Publisher: Electronic Arts
Genre: First Person Action/Adventure
Back in May I got to indulge in some “hardcore parkour” when EA and DICE released a beta for Mirror’s Edge Catalyst, for which I wrote a preview. I did pick up the game at launch, but due to a number of factors I had not been able to dedicate any time to the game until now. This time around there were no limits, it was just me, the City of Glass, and the law enforcement—It didn’t take me long to tread all over them either.
The content in Mirror’s Edge Catalyst is not very explicit compared to many other games out there these days. In the shoes of Faith you will be taking on a group called K-Sec that serves as the city’s law enforcement. She does not use any guns, and the combat is strictly hand-to-hand martial arts. Except for a few cases in the story, the player does not actually have to fight while exploring the city and has the option to avoid conflact. Negative language is light and only includes the words “b*tch” and “bastard.” A few stronger scenes include a man that is electrocuted on a table, and in the other, a woman is held at gunpoint.
After playing the beta, the story was something that I was looking forward to in the main game. At first I was very conflicted on how I really feel about it. In the beginning, it is confusing because DICE does not take the time to set things up and you are dropped into it immediately. The reason for this is possibly due to the fact that the game constantly reminds you in the tips section of the loading screen that if you want to learn how Faith ends up in juvie to go and read the comic book. I am personally a comic book fan, but what about those who don’t read comics or graphic novels? I myself had no desire to go and purchase said comic.
Despite the confusing start, the game later on explains more of Faith’s background and puts things into perspective. The story does get better when certain events cause the tension to rise while giving Faith and the other characters some driving motivation and a little more depth. But ultimately, the ending is unsatisfying. It feels as though everything I had done hadn’t really produced any results. What we have here is a prequel and backstory to the first game that leaves things on the average side of this category.
Having said that, I really had a ton of fun running around the City of Glass and causing trouble for K-Sec. In the beginning hours, I fell to my doom from these high rooftops a large number of times. By the end of the game, I was running like an expert, jumping, sliding, and climbing through each district with the greatest of ease. A nice addition is the MAG (Manifold Attachment Gear) Rope, which basically makes you feel like Batman. When it first becomes available, you will be using it to get across large gaps, but later on, you will be using it to propel yourself up to high points and to pull down barricades and other testicles that block your path. Another tool that can be useful for both traversal and combat is the disruptor. It is primarily used on moving fans so you can get right through them.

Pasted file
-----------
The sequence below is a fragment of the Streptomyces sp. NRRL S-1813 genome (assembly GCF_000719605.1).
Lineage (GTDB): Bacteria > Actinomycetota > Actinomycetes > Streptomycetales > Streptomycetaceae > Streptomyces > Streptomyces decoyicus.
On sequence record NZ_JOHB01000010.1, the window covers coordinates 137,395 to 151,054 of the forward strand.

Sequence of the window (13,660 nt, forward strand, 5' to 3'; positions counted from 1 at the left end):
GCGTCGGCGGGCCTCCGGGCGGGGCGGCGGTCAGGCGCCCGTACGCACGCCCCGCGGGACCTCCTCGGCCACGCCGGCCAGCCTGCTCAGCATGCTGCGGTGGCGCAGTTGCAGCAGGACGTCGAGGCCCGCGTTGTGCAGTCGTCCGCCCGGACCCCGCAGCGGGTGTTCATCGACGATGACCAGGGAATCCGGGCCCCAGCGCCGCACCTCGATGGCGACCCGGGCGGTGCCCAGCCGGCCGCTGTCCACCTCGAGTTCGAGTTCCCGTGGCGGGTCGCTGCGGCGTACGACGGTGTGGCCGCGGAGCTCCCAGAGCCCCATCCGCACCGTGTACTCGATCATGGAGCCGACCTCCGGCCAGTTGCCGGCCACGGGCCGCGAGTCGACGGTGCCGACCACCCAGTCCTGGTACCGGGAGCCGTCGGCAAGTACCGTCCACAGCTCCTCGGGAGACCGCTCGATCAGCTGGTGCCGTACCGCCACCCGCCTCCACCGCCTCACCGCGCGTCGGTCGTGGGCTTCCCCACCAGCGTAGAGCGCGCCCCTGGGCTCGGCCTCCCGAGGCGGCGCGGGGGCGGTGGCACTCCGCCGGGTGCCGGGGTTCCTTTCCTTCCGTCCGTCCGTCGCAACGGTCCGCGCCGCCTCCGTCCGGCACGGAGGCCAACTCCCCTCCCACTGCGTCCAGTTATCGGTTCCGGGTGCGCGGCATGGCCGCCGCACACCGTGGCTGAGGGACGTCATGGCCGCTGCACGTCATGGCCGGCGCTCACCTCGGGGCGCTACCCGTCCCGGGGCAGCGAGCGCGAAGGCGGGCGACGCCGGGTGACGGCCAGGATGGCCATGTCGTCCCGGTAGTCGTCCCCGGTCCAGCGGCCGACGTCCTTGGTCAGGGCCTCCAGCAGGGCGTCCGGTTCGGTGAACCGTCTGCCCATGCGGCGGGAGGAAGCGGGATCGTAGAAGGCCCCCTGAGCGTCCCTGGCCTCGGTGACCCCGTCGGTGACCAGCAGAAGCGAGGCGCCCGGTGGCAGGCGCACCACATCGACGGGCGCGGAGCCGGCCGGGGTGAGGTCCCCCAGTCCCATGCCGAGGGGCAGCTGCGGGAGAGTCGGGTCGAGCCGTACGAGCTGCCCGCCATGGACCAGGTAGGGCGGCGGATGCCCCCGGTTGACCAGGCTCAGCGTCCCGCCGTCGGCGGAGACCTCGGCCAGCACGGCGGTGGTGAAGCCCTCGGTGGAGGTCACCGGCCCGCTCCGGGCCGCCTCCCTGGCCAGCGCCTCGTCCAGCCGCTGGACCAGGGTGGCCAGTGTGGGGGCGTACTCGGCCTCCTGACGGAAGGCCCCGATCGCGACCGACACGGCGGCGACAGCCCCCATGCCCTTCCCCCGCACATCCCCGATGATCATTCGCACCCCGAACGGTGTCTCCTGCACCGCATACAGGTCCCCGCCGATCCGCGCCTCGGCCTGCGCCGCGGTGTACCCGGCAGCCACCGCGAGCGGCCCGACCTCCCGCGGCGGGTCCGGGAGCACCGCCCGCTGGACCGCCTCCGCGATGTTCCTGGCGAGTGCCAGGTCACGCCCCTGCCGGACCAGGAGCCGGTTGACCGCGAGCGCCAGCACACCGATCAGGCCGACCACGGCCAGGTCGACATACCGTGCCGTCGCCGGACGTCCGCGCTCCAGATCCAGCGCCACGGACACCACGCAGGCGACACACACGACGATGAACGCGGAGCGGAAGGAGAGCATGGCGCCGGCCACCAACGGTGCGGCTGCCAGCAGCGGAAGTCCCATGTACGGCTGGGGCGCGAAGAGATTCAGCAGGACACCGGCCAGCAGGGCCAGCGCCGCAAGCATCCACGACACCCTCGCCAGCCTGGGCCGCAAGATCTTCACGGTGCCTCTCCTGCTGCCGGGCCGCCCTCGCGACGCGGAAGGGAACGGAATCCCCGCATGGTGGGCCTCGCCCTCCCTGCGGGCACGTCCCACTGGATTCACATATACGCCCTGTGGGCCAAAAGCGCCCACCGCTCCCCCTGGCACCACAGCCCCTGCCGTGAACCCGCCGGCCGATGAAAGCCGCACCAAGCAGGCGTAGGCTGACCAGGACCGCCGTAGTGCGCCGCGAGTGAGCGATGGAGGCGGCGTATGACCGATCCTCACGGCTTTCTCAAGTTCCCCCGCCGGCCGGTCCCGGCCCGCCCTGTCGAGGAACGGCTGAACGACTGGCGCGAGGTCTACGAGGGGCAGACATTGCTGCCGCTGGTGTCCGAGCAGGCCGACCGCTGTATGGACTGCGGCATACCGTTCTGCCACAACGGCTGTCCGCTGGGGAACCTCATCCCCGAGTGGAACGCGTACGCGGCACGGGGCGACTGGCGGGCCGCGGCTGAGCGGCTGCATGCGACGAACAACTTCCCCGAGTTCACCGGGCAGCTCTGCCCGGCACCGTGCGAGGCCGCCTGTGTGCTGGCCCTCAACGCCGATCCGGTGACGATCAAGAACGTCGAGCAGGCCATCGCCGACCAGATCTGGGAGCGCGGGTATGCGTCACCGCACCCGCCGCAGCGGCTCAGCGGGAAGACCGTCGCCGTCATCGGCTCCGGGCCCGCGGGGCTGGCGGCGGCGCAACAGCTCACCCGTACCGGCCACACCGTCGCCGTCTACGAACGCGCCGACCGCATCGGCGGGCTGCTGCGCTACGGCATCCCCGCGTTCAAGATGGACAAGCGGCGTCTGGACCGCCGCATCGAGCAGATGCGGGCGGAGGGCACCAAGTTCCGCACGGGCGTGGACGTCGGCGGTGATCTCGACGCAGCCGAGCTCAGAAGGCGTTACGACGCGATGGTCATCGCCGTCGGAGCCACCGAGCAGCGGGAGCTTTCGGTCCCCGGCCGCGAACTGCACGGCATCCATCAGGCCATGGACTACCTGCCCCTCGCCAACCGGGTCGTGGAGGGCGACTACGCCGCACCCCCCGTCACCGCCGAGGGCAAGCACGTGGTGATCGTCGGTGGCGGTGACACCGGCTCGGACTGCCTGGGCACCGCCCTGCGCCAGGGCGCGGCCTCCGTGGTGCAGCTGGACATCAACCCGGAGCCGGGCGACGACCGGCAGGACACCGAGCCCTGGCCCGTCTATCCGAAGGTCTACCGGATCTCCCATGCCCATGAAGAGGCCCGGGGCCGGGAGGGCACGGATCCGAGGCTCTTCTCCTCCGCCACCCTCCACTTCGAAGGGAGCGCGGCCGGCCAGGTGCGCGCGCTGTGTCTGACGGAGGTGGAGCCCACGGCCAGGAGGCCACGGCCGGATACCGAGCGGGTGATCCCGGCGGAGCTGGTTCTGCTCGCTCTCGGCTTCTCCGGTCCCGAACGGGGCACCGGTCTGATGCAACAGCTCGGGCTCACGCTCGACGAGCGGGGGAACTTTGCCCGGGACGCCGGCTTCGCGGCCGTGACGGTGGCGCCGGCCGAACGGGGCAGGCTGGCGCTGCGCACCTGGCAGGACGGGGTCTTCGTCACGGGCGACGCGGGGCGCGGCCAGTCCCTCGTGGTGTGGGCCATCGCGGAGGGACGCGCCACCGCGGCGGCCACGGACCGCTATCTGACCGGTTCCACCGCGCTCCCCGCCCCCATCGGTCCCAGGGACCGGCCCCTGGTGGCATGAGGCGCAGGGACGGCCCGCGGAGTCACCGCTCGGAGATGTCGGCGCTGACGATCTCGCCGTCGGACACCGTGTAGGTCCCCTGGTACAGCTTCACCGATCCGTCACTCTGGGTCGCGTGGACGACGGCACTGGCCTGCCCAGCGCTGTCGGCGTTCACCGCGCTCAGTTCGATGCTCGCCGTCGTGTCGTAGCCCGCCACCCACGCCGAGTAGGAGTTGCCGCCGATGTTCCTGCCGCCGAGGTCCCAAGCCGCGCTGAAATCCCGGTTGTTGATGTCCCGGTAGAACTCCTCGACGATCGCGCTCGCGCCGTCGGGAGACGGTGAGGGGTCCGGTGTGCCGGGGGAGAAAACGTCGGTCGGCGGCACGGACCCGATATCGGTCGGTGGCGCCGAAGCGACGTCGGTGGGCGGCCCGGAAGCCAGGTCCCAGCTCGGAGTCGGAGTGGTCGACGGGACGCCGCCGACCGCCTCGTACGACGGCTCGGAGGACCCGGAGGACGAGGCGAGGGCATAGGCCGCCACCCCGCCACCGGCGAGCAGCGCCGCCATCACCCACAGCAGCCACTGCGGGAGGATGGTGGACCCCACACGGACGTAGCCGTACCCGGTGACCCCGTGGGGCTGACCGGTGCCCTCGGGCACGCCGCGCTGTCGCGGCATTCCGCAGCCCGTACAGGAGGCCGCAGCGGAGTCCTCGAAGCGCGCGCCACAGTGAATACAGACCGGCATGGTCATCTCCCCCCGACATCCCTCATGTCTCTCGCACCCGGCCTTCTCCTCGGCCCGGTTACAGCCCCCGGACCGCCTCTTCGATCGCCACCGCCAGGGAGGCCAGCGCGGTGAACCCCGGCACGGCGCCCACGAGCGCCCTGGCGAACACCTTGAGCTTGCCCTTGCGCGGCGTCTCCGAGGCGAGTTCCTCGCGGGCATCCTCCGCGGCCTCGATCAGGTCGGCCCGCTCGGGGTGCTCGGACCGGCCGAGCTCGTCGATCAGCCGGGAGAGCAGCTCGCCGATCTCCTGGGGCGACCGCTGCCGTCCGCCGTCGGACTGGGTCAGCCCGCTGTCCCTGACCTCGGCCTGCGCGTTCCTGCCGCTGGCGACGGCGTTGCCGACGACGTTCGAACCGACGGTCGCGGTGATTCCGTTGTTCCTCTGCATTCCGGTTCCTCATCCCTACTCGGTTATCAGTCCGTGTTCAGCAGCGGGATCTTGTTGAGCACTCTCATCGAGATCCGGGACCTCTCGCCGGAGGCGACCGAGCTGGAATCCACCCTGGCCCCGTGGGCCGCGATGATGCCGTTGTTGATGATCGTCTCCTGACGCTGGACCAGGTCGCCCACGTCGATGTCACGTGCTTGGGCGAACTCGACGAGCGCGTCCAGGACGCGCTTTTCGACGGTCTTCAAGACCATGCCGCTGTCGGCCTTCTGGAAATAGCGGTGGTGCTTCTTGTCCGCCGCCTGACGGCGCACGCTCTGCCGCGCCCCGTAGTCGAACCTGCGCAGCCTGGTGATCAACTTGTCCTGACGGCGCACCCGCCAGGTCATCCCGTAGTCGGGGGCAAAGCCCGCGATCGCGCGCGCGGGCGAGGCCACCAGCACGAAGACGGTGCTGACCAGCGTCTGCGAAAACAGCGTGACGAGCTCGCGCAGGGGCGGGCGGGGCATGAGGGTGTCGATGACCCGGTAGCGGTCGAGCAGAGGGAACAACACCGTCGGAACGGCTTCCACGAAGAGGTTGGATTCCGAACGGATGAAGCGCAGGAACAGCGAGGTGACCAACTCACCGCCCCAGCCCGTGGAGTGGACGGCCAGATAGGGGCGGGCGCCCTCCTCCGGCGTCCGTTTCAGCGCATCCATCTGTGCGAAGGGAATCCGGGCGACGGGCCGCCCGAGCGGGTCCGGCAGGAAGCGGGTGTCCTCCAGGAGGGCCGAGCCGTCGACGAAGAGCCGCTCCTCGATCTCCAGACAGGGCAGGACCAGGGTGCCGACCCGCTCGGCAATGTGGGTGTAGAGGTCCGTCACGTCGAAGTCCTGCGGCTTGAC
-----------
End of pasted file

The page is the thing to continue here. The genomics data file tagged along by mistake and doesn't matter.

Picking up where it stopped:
Combat itself has taken a larger role this time around, and ample opportunities are given to stick it to K-Sec toe-to-toe with Faith’s martial arts moves. Because she is more of a attack-and-evade kind of fighter, you will want to go in for a few hits then step back and evade until you get your next opening. Light and heavy attacks are part of your arsenal; light attacks deal a decent amount of damage while the heavy attacks are good for knocking your foes into each other or over rails and off of rooftop ledges. During these battles, Faith will sometimes execute some cool finishers in third person. There is also a focus meter that you can build up which enables you to emit a sound from your disruptor that will stun enemies, I knew about this technique but I never found myself in a situation that led me to use it. To some, the combat may feel dull and repetitive, but I really enjoyed it, especially during the missions where I utilized jump kicks and slide attacks during my escape.
The area in which Mirror’s Edge Catalyst excels is the presentation. It is developed by DICE, who are primarily developers of the Battlefield series. Here you will find nothing less than stunning graphics that stay true to the style of Mirror’s Edge along with realistic character models. The developer’s decision to give us a world we can freely roam in turned out to be successful; the three districts you will be visiting even have their very own distinct look with the starting area resembling the first game very much. The second is a business-like area with tall buildings whereas the third is more of a construction/industrial type. As for the music, If you were a fan of the first game’s soundtrack like myself, then you will be glad to know that Solar Fields is back again for this soundtrack. I am actually listening to it as I write this and it is pretty solid.
To sum things up, despite the popular criticism Mirror’s Edge Catalyst has been receiving it remains to be a solid title. I have enjoyed breaking Kruger’s hold on the City of Glass with every step, especially with the user generated trials that the community has created. If you ever find yourself bored or are finished with the story why not run some of those trials or create your own to test the skills of other runners? Catalyst is largely an improvement over the previous game, and if EA wants to dig deeper into this franchise I’d be glad to lace up my running shoes again.
[amazon template=iframe image&asin=B01J4KQHWQ,B01J4KPXTY]
The Bottom Line
Mirror's Edge Catalyst is an exhilarating experience when you find yourself running in perfect harmony through the citymscape while knocking K-Sec around. Unfortunately all of that comes with a slightly confusing narrative.